With the national average for home insurance up 20% since 2022, a record 12% of homeowners are now choosing to forego insurance altogether, a practice known as “going bare.” It’s a trend that mirrors what occurred in the health insurance industry before the Affordable Care Act passed in 2009. Premiums were at an all-time high and a record number of Americans were uninsured. Both scenarios, in which rising premiums drive people to abandon insurance altogether, indicate a hard truth the insurance industry would sometimes like to ignore: The financial strain of rising premiums will eventually lead some to sacrifice even the most fundamental components of financial security.
This is not good news for the insurance industry (or for those opting out of insurance). The industry banks on people continuing to buy their standard policies even as prices go up. In many cases these policies — homeowners insurance, for example, which is required to get a mortgage, and auto insurance, required for operating a vehicle—are mandatory. And without them, many would be unable to buy homes or drive themselves to work. Having access to these policies and being able to afford them are, without question, fundamental to many people’s way of life. Being deeply entwined within our financial infrastructure has traditionally protected the insurance industry from losing customers, even as premiums have ballooned. Even price-sensitive buyers often feel they have no choice but to buy these policies. But this is starting to change.
Is insurance even worth it anymore?
Just as more and more homeowners are “going bare,” drivers too are less insured. Across the board, insurance, which is supposed to help people protect themselves from unexpected events or emergencies, is making it harder and harder for them to do so—leaving many vulnerable and less financially secure.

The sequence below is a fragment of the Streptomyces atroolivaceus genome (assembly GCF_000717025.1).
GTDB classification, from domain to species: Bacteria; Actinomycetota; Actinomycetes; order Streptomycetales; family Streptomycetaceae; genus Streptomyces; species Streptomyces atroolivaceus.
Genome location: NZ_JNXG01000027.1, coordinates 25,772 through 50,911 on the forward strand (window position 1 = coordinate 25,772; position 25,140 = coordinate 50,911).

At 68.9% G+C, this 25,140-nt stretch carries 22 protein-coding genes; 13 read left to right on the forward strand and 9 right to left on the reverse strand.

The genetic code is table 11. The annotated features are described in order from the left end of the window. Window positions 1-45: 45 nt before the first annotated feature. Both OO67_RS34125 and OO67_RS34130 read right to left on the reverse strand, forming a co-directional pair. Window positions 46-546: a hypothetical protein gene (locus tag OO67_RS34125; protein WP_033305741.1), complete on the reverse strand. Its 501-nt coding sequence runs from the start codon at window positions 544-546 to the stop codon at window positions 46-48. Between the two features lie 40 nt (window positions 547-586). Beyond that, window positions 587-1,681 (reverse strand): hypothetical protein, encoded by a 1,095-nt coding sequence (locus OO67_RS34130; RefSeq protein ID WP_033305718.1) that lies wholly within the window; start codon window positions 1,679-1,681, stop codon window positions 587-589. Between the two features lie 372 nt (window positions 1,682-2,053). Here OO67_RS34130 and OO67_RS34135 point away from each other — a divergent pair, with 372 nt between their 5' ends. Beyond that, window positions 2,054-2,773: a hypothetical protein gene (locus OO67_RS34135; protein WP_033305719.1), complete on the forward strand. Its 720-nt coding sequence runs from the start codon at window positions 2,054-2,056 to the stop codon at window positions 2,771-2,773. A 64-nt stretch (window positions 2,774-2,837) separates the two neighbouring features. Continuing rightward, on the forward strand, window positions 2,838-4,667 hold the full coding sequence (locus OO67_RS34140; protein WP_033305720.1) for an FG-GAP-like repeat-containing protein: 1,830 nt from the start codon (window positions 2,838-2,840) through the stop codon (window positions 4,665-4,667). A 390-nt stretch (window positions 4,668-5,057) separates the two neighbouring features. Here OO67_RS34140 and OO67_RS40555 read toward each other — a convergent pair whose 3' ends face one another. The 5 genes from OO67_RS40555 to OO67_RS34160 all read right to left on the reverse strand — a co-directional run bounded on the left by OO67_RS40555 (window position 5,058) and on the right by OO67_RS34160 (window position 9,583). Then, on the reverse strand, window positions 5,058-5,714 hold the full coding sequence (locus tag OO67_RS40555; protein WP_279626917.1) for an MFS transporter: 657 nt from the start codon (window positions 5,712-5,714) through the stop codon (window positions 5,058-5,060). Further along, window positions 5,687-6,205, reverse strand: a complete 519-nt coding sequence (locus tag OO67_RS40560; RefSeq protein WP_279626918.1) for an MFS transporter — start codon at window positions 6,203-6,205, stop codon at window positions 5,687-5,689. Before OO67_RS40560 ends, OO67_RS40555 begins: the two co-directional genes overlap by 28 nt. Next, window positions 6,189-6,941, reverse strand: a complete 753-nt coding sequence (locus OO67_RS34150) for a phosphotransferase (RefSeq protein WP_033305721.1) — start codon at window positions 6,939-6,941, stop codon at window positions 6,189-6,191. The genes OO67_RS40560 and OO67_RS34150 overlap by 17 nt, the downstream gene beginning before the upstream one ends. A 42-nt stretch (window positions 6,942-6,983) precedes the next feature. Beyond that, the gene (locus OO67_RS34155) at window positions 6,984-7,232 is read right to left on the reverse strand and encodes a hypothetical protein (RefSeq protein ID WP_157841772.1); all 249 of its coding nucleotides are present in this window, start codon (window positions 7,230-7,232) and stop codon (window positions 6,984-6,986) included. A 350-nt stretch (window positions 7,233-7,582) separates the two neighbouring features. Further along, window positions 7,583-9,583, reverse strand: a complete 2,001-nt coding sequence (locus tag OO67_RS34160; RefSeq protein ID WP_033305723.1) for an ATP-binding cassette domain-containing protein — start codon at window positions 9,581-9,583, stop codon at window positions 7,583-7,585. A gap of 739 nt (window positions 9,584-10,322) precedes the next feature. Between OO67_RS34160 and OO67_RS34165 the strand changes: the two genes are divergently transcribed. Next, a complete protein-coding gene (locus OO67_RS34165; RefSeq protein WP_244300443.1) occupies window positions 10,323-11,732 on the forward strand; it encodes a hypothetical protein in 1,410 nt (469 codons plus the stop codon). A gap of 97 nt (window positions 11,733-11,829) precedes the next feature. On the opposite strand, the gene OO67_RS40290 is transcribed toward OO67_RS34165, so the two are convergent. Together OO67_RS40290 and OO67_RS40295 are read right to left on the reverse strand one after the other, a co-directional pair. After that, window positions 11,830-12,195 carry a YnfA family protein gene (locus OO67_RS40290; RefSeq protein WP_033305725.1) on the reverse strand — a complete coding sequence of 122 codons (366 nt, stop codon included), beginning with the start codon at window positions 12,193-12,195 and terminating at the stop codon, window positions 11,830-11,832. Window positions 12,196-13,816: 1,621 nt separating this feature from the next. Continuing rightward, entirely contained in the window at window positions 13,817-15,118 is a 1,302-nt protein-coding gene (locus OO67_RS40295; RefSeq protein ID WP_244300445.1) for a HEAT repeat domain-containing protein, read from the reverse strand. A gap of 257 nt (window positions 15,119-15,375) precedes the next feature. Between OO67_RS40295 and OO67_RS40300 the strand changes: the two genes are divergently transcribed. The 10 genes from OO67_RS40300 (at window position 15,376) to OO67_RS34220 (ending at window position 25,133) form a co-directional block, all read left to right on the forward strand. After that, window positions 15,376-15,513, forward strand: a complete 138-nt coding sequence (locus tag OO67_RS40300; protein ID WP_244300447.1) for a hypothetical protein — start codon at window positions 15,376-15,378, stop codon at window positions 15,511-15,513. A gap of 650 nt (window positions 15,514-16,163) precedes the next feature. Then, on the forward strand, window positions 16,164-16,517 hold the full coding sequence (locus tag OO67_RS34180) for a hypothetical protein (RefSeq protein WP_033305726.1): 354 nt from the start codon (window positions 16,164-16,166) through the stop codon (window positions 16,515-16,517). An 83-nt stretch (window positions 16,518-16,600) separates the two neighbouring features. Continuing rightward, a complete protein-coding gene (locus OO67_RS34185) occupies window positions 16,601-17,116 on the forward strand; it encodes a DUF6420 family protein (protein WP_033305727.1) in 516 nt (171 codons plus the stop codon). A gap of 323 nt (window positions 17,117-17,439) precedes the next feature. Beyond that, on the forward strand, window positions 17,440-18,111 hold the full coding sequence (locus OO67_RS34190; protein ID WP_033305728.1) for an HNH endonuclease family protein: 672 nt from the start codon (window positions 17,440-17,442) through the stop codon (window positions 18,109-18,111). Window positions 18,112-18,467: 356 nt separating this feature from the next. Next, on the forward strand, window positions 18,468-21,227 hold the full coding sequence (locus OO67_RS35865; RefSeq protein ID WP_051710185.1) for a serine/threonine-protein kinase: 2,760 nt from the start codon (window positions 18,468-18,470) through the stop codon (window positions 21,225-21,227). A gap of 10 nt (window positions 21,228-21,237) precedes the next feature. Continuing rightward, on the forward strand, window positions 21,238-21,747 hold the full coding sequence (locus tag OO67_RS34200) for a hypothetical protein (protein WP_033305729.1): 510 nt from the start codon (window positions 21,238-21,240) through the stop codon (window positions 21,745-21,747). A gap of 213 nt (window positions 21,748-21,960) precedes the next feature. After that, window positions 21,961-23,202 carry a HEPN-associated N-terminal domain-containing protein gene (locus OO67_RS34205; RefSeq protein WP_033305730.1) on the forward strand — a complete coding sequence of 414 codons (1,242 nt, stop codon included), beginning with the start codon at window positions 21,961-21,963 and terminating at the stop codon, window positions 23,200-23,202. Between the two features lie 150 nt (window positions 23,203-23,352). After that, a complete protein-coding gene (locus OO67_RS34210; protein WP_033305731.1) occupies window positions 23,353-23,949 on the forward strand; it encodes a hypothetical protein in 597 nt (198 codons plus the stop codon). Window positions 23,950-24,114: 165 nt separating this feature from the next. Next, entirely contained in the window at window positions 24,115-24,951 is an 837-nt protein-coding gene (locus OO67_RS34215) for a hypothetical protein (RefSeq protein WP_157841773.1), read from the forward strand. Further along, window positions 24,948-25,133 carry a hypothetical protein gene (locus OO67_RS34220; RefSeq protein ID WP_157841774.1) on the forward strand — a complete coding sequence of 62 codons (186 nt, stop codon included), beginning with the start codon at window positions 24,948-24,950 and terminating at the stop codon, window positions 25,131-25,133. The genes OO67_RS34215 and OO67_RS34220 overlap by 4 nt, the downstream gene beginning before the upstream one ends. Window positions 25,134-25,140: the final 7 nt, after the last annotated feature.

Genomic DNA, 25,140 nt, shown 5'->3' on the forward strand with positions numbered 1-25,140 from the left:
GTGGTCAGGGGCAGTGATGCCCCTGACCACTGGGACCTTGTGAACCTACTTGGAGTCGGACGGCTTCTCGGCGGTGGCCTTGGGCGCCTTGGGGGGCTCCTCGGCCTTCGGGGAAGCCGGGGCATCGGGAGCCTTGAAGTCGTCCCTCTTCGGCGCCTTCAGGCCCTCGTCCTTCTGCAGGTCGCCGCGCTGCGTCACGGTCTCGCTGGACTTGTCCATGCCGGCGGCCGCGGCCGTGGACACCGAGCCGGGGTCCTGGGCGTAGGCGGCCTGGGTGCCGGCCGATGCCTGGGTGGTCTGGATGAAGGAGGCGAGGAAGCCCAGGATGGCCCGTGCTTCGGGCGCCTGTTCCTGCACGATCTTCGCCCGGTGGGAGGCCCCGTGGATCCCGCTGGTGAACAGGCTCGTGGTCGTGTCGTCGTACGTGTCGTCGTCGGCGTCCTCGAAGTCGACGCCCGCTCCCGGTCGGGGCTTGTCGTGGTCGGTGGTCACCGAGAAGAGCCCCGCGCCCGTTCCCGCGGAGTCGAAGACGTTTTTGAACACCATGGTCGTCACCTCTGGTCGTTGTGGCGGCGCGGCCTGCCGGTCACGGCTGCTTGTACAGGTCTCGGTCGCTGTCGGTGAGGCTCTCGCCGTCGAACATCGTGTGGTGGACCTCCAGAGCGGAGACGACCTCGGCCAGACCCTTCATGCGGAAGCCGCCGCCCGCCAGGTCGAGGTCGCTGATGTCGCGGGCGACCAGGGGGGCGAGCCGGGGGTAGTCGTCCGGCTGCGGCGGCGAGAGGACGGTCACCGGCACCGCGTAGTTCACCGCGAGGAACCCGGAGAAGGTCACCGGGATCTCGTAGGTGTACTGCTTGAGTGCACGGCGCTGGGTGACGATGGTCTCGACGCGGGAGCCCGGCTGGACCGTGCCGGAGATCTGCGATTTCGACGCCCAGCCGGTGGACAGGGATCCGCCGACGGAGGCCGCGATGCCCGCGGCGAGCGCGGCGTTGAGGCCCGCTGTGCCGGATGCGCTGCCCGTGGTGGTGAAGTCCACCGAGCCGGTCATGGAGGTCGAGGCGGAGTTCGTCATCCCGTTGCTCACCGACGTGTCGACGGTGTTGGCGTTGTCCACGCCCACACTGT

These trends beg the question: Is insurance even worth it anymore? It’s a question several of the people who took part in our recent qualitative research study are contending with. Of the 12 working–aged adults we spoke with, most had their own stories of rising insurance premiums. Some were even considering fundamental changes to their lives—selling their homes, moving to other states, downsizing to one car, or keeping their teenagers off the road (and off of their insurance policies)—should things continue to head in the same direction.
Insurance, for some, is beginning to seem more like a nice-to-have and less like a necessity.
We recently spoke to 12 working-aged adults across America about their finances, about insurance, and about how they are managing uncertainty about the future. Read their stories to discover what they had to say.
Below are five insights from our research that show how people’s feelings about insurance and the role it plays in their lives are changing.
1. Rising premiums and canceled policies are tarnishing trust, even among those who trust insurance companies the most
Among the people we spoke with, those in more comfortable financial situations tended to see insurance not just as valuable but often as indispensable. With more to protect and more disposable income, they are better positioned to absorb the costs of rising premiums and to see deductibles as annoying or inconvenient, but negligible in the larger scheme of things.
Still, even among this group, perceptions of insurance and insurance companies skewed negative, with more than one person describing insurance as “a necessary evil.”
These people want their insurance company to be a trusted partner and are insulted when they feel they’re being jerked around — when their premium triples over the course of one year or when they have to fight to get a basic claim paid. For even the biggest advocates of insurance, trust is beginning to wane.
I’ve been paying insurance faithfully for I don’t know how many years and I’ve had a few minor claims but for the most part I’ve paid it and barely used it and now my rates are skyrocketing?
2. When neither premiums nor deductibles are affordable, insurance starts to feel like a scam